Format: Hardcover
562 pages of text, 4 pages of Acknowledgements, and an Index.There are 16 pages of b&w and color photographs (from boyhood through his later solo tours) grouped together in the book.

Yes, this is another book about Paul McCartney/THE BEATLES. But what makes this particular book even more interesting, is that the author, Howard Sounes (who has written fine biographies on Bob Dylan and Charles Bukowski), writes about McCartney in conjunction with the era when THE BEATLES were forming and went on to change music forever. Sounes also delves into McCartney's life after THE BEATLES, which, taken altogether, paint a fuller picture of McCartney's life in and out of music, including new information concerning his marriage and subsequent divorce from Heather Mills. For this biography Sounes has interviewed more than 200 people, which is obvious from the details found in this straight forward reading book.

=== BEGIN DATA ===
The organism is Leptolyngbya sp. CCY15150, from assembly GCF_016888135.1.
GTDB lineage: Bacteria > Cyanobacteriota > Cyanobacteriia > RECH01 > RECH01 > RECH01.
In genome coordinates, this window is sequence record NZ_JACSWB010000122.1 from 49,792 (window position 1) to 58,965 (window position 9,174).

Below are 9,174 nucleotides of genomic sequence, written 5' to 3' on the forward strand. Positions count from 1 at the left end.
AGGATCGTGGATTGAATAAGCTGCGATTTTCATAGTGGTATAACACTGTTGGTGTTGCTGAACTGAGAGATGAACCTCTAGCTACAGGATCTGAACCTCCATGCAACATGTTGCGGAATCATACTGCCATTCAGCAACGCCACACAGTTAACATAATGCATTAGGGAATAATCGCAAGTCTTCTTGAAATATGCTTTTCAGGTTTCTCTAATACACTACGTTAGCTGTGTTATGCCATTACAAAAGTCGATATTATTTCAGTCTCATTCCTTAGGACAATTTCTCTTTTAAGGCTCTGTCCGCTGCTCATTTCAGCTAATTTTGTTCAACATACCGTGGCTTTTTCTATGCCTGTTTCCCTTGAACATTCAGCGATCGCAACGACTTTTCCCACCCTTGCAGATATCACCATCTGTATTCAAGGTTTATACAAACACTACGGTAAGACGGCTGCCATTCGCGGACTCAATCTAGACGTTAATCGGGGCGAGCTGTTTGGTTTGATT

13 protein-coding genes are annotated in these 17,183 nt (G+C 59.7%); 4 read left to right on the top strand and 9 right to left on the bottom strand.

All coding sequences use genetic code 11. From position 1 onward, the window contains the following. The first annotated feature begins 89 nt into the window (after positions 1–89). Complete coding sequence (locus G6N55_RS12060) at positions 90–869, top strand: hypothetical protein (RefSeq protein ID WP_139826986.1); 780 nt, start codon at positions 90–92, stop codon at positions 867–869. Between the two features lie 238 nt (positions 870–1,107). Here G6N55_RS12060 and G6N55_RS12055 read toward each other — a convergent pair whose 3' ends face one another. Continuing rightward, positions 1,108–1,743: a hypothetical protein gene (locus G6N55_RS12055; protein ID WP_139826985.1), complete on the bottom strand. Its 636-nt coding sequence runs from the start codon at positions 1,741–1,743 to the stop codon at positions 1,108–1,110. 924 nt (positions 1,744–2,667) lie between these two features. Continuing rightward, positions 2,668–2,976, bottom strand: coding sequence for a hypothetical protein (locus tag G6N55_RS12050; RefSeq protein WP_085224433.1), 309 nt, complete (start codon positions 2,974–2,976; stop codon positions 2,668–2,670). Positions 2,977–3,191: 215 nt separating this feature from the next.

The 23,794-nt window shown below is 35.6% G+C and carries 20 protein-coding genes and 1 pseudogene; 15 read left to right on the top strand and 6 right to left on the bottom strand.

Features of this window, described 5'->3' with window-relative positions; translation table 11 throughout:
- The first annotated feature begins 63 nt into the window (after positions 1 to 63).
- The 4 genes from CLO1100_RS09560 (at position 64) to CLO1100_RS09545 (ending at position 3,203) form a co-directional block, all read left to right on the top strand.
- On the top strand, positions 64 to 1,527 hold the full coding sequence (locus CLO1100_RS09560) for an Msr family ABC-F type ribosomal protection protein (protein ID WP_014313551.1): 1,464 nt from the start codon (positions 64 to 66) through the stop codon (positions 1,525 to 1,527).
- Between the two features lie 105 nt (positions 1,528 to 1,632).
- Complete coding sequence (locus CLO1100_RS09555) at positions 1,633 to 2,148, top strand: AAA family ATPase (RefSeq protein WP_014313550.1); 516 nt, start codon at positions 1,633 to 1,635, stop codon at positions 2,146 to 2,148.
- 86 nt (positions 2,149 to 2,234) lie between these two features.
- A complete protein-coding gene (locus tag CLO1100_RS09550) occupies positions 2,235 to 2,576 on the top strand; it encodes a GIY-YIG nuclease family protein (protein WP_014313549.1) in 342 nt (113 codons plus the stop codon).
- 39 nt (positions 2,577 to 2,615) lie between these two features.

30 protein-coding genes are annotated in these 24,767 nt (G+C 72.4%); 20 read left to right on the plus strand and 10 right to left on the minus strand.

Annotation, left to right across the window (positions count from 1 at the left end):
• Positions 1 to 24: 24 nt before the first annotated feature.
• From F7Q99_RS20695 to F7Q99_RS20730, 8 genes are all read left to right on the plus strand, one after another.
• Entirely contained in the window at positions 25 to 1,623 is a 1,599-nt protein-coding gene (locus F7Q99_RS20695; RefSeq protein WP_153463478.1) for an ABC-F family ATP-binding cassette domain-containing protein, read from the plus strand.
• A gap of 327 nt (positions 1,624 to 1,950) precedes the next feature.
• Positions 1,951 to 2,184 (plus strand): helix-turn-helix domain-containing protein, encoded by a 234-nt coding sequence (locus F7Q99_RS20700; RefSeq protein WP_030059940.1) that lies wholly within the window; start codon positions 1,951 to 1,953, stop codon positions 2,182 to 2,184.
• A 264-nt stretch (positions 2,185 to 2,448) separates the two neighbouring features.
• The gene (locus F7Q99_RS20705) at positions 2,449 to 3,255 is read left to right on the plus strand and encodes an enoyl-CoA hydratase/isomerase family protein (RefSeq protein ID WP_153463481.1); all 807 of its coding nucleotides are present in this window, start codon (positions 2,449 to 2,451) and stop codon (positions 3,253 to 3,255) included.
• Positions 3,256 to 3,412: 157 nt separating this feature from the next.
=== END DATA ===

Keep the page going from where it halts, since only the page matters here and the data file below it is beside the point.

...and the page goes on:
This book is informative and entertaining, not only through Sounes writing, but various comments and anecdotes sprinkled throughout the book. There are chapters devoted to McCartney's boyhood, the forming of THE BEATLES, their time spent in Hamburg, Germany honing their musical skills, coming to America as popular artists, and McCartney's wedding to Linda Eastman. there's also much information on THE BEATLES differences and their subsequent breakup. From that point McCartney goes on to form his band WINGS, which the book goes into in some detail. After that the chapter concerning the reformation of THE BEATLES as a "threesome" is delved into along with the release of the three CD volumes and book ("The Anthology") which took an in depth look at the groups career. Linda McCartney's death is given much weight in the book and how it affected McCartney.